Sandy Ono: A lot of organizations are going through a transition of their business models. In our case, at HPE, we’re going from being a traditional hardware company, to a services company. The rate of digital transformation has magnified the need to shift, so most of the time we are all incubating something new, while optimizing the old. Marketing is often the steward of the customer experience that manifests itself in the perception of the company’s brand. So in a bifurcated model, we are constantly balancing for where we are now and allocating our resources to that, while at the same time also being able to tackle sometimes very different customer personas, or segments in different ways, for building something new. That takes a lot of marketing muscle. You’re retooling your marketing organizations at the same time you’re trying to achieve really fast growth. That often introduces lots of interesting challenges, whether it’s infrastructure that you need, automation that you require, or just building new skill sets and talent.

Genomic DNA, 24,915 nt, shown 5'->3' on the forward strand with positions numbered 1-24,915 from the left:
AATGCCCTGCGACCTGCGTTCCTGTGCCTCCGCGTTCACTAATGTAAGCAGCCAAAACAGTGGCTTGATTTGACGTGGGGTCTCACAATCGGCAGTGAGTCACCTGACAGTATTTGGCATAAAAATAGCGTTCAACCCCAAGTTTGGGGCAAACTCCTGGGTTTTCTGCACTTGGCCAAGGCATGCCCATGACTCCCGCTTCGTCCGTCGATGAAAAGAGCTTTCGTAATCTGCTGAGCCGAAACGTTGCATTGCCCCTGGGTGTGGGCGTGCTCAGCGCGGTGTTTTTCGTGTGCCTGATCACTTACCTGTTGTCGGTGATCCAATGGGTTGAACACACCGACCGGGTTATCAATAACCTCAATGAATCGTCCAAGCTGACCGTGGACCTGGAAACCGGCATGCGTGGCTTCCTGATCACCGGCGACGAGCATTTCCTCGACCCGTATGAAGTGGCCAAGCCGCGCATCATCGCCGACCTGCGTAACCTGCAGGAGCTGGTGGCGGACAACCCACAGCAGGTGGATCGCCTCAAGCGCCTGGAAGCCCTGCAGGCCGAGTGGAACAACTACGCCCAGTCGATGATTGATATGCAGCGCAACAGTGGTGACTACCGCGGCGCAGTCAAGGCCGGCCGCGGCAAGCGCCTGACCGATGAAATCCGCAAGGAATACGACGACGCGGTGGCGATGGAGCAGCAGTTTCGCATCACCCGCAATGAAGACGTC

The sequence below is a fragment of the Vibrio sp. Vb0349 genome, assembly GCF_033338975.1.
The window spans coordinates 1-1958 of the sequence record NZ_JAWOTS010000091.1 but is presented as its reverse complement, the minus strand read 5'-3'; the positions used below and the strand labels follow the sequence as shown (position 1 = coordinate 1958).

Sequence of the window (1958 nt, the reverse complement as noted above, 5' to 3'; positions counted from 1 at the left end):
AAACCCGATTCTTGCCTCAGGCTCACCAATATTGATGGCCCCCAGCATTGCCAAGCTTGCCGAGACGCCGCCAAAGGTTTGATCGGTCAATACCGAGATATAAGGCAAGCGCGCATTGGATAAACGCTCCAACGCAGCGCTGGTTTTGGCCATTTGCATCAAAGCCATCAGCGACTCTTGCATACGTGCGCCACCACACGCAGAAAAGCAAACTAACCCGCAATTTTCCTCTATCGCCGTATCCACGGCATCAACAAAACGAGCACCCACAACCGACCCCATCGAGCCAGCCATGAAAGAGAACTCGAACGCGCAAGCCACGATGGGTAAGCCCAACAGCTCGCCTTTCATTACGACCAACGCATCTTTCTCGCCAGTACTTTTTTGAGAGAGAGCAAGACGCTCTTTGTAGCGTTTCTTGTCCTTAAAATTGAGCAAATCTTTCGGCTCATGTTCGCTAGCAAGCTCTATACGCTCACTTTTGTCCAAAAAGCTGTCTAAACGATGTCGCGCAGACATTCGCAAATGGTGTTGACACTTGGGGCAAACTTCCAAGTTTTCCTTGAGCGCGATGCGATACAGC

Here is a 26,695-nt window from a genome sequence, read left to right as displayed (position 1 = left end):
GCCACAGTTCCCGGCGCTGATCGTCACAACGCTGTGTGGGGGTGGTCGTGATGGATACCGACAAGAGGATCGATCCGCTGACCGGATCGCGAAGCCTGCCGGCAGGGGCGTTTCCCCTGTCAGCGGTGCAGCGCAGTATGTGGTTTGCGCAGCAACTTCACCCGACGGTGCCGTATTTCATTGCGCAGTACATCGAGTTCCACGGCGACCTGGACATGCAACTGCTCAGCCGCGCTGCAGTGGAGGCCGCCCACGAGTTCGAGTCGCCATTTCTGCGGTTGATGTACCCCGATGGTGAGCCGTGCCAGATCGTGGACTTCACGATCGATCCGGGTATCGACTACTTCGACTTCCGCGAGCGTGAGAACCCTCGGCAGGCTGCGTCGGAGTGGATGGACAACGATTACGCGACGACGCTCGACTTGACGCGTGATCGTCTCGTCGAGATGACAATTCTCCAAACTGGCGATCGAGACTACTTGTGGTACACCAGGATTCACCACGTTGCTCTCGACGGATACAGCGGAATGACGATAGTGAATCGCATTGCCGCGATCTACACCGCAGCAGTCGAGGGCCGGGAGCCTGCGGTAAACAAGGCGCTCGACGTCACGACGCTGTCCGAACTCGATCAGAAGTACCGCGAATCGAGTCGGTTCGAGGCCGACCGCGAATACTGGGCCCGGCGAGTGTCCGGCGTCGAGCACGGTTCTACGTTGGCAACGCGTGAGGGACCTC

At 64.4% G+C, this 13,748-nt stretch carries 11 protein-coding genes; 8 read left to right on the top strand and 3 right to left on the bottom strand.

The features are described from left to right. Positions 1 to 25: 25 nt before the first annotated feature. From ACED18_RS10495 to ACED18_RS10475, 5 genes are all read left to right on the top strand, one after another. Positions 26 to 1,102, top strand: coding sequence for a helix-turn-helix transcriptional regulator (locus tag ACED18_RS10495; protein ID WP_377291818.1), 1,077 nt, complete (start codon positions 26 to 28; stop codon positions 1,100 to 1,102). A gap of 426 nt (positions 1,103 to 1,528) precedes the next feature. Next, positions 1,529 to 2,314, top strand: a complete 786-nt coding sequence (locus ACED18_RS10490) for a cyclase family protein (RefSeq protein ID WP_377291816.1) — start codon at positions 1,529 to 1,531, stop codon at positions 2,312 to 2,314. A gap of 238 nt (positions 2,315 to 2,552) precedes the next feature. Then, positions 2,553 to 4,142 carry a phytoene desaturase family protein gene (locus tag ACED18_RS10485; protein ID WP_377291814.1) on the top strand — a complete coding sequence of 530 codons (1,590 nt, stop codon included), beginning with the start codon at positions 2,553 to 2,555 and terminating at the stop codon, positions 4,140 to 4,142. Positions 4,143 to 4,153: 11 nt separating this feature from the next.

Howard: With that all in mind, what I’m really interested in talking with people like yourself right now, is best practices for making the pivot from a product centric or transactional marketing model, to more of a relationship based aaS model. I don’t think B2C and B2B really look that different in that regard. I’d love to hear your thoughts on things people should keep in mind when making that happen.